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Faculty Services & Resources


Monday through Friday,
8:30 a.m.–4:30 p.m.

Drop-in Hours:
Sunday through Thursday,
7–10 p.m.

Steve Heydemann teaching

At the Jacobson Center, we offer faculty support through workshops on the teaching of writing, a mid-semester assessment program, individual consultation on classroom issues, and an array of additional resources on teaching and learning. In addition, we provide helpful links to several online teaching resources.

Faculty Services

The Mid-Semester Assessment (MSA) offers faculty the chance to receive feedback on their teaching and students’ learning. The MSA is an individualized assessment that requires only 20 minutes of class time to complete.

The MSA provides instructors with feedback on what’s working best in the course and in their teaching, feedback on those aspects of the course that could be strengthened and improved (and how to do so), and the chance to implement meaningful change while the course is still in progress.

The MSA is completely confidential from start to finish. Only the instructor has access to the results once the MSA has been completed.

Additionally, we have developed short modules on dealing with the common teaching and learning issues that many Smith faculty encounter. Instructors can access these modules by logging on to Moodle and going to The Jacobson Center Teaching Series(All faculty are enrolled in this Moodle course.)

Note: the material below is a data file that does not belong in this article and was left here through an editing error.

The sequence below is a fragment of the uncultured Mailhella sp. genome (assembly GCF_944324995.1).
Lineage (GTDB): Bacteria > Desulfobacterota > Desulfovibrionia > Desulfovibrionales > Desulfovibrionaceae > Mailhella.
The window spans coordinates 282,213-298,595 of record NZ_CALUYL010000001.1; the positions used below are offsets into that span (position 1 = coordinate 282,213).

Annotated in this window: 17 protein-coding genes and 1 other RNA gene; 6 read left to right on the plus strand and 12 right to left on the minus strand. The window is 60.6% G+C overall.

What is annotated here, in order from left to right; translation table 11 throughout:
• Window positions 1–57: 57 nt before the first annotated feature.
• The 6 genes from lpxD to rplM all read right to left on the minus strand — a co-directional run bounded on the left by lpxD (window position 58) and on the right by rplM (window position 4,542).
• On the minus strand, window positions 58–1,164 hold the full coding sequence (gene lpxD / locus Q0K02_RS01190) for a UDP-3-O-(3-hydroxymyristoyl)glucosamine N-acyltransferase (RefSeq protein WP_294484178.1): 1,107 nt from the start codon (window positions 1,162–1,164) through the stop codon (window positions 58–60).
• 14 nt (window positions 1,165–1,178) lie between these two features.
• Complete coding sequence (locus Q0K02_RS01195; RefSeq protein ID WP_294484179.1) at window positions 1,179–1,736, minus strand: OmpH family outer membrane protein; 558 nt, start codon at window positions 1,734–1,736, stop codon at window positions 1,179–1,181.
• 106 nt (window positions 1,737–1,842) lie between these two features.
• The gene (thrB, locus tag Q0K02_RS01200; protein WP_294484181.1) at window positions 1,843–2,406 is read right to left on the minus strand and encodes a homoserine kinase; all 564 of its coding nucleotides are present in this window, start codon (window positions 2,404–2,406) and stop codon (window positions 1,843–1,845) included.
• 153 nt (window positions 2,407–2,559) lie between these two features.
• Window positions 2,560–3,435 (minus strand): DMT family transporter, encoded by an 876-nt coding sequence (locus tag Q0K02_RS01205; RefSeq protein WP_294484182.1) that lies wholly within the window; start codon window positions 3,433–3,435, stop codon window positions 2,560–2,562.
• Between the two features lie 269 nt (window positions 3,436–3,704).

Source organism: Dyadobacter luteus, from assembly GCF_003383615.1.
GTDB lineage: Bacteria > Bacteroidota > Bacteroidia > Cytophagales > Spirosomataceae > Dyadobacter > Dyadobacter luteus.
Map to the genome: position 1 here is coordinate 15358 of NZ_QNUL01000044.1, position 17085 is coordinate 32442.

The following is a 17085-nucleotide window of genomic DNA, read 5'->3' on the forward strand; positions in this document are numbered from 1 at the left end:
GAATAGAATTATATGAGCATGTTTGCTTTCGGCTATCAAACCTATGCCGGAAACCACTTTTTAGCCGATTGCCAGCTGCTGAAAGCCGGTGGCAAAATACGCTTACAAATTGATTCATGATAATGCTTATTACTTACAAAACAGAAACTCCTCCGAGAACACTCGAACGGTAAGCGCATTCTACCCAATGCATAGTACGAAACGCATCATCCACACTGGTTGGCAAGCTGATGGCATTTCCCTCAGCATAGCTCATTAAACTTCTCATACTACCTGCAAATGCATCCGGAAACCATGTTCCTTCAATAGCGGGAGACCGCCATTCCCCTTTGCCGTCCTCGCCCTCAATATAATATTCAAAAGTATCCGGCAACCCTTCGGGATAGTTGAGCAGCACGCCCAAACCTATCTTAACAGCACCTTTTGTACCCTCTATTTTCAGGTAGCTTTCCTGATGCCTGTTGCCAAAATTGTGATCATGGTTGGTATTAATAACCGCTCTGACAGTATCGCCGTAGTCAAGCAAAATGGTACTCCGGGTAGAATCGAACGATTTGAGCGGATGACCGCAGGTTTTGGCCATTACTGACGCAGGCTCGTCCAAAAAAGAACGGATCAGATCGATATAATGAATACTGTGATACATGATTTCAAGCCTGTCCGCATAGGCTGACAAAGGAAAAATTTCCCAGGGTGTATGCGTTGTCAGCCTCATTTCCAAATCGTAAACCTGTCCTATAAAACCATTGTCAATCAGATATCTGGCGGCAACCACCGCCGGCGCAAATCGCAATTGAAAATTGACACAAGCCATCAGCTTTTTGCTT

For more information, please contact Debra Carney in the Jacobson Center, 413-585-3035.

Use the button below to access the materials for this course on Moodle.


Please access the materials for this course on Moodle using the button below.


Faculty can incorporate public speaking instruction into their classes by showing and discussing our selection of speeches in conjunction with Guidelines for Public Speaking and our Speech Evaluation Form. Additional speeches on a range of topics can be found at TED Talks.

“When I entered Smith, every student was required to take English 11, a course designed to lead us to read with care and understanding and to write English correctly and clearly. I learned then that a precise word would convey my meaning better than a vague or flowery phrase and to appreciate the beauty of disciplined writing. My entire life has been informed and enabled by what I was taught at that time.”
—Joan Leiman Jacobson ’47